84.   Understand that nightly reading minutes don’t always mean 20 minutes each night. If kids read for an hour, this counts toward the 100 weekly minutes. Don’t overthink reading minutes and turn reading into a chore.
  85.   Does your child enjoy building models? Reading and following the instructions may help them with comprehension. Talk about each step and ask questions related to the process as they build.
  86. Remove distractions. When a child is reading, make sure that any noisy distractions are removed. Turn off the radio and the television!
  87.   Encourage your child to read aloud. Note their inflection during the story and see if they can pick up on emotions of characters.
  88.   To analyze characters, have children create a chart comparing and contrasting main characters in a story. How are they alike? How are they different?
  89.   Ask kids to make predictions. Reading aloud to kids? After each chapter, ask your child what they think might happen next.
  90.   Check out different reading landmarks in your area. These can be places featured in books, independent bookstores, or libraries.
  91.   Take the reading outdoors. Read out in nature to change the scenery! Encourage beach reading during vacation…just don’t forget the sunscreen!
  92.   Talk to your child if you find that they are getting discouraged. Make sure to always provide positive reinforcement during reading.
  93.   Know when you need a parent break. Parents can get frustrated if we feel a child isn’t listening or doing what they need to do. Sometimes, though, their struggle is just overwhelming them. If you feel that you’re losing your cool, step back. Take a parent break.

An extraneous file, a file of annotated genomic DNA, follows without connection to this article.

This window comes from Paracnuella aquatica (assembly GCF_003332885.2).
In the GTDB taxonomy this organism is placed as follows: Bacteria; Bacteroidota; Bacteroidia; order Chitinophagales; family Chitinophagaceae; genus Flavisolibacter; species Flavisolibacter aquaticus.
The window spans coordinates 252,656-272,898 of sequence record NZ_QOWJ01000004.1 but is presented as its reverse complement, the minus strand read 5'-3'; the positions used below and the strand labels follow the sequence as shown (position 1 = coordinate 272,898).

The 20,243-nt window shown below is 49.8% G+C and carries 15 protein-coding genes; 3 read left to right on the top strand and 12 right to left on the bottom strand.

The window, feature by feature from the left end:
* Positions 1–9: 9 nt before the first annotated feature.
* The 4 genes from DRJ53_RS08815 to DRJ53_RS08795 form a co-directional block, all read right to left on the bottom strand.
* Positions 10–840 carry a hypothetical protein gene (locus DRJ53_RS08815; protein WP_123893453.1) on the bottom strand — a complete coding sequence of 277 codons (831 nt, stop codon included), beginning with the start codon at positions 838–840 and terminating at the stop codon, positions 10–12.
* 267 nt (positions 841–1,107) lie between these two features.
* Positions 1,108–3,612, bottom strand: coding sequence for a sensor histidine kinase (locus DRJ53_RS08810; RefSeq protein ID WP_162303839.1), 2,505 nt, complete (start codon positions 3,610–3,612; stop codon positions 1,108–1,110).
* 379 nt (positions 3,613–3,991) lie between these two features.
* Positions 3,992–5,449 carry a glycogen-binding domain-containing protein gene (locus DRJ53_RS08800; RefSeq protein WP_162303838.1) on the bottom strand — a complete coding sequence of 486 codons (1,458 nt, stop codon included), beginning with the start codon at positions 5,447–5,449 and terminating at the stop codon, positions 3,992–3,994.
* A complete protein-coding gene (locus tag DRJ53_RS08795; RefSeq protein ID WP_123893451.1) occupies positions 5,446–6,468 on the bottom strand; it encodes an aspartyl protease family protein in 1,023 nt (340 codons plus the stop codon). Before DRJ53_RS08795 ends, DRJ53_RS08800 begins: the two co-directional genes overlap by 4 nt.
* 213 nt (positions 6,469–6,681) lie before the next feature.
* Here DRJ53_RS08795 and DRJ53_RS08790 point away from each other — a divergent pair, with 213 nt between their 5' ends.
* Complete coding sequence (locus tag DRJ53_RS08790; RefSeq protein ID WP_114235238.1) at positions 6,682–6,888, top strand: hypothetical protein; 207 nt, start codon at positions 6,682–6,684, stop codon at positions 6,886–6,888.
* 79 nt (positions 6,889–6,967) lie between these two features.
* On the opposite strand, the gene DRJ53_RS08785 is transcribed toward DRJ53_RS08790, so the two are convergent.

94.   Step into character by role playing parts of the book. You can use puppets, too.
  95.   If your child is hungry, overly tired or sick, reading could be more of a struggle. If a child can’t focus because they are tired, need to eat or just feel bad, they might not pick up much from what they read. Use common sense before pushing those nightly reading sessions.
  96.   Understand that an illness or a bad night with little sleep also could affect a child’s scores on a reading test. If scores were below expectations—and not the norm for your child—don’t assume reading has become a major problem. Reach out to your child’s teacher, and inquire if the child should be retested. If your child’s teacher is concerned, they will let you know.
  97.   Host a family reading night each week. Everyone can hang out in the living room with their favorite book. This is a great way to unplug…and unwind. It also creates a reading habit for kids.
  98.   Don’t book shame a child. If they love a silly book, let them read it.
  99.   Find poems that were turned into songs! Listen to the song and talk about meaning. How does the music set the tone for the story/poem?
  100. Don’t ban books without researching. As kids get older, parents may want to police their reading material. Before you put the stop on a book, before challenging a child who wants to read it, research the book and the author. Don’t judge a book by its cover…or its reputation. Some of the greatest novels have been challenged, banned and burned.

There are so many ways to help your child become a better reader. Many of these tips focus on out-of-the-box ways to encourage kids to pick up a book or to view reading and books positively. 

By making reading a fun activity, kids may be more open to guidance to improve comprehension. When parents are concerned that their child struggles with comprehension, opening a dialogue with the teacher may be the first (and best) step to address their struggles. 

Intervention, additional testing or perhaps even a medical referral to a specialist could also be needed to pinpoint the cause of a reading struggle. Sometimes, though, kids may simply fall behind and additional help at home may be all that is needed to help boost their proficiency.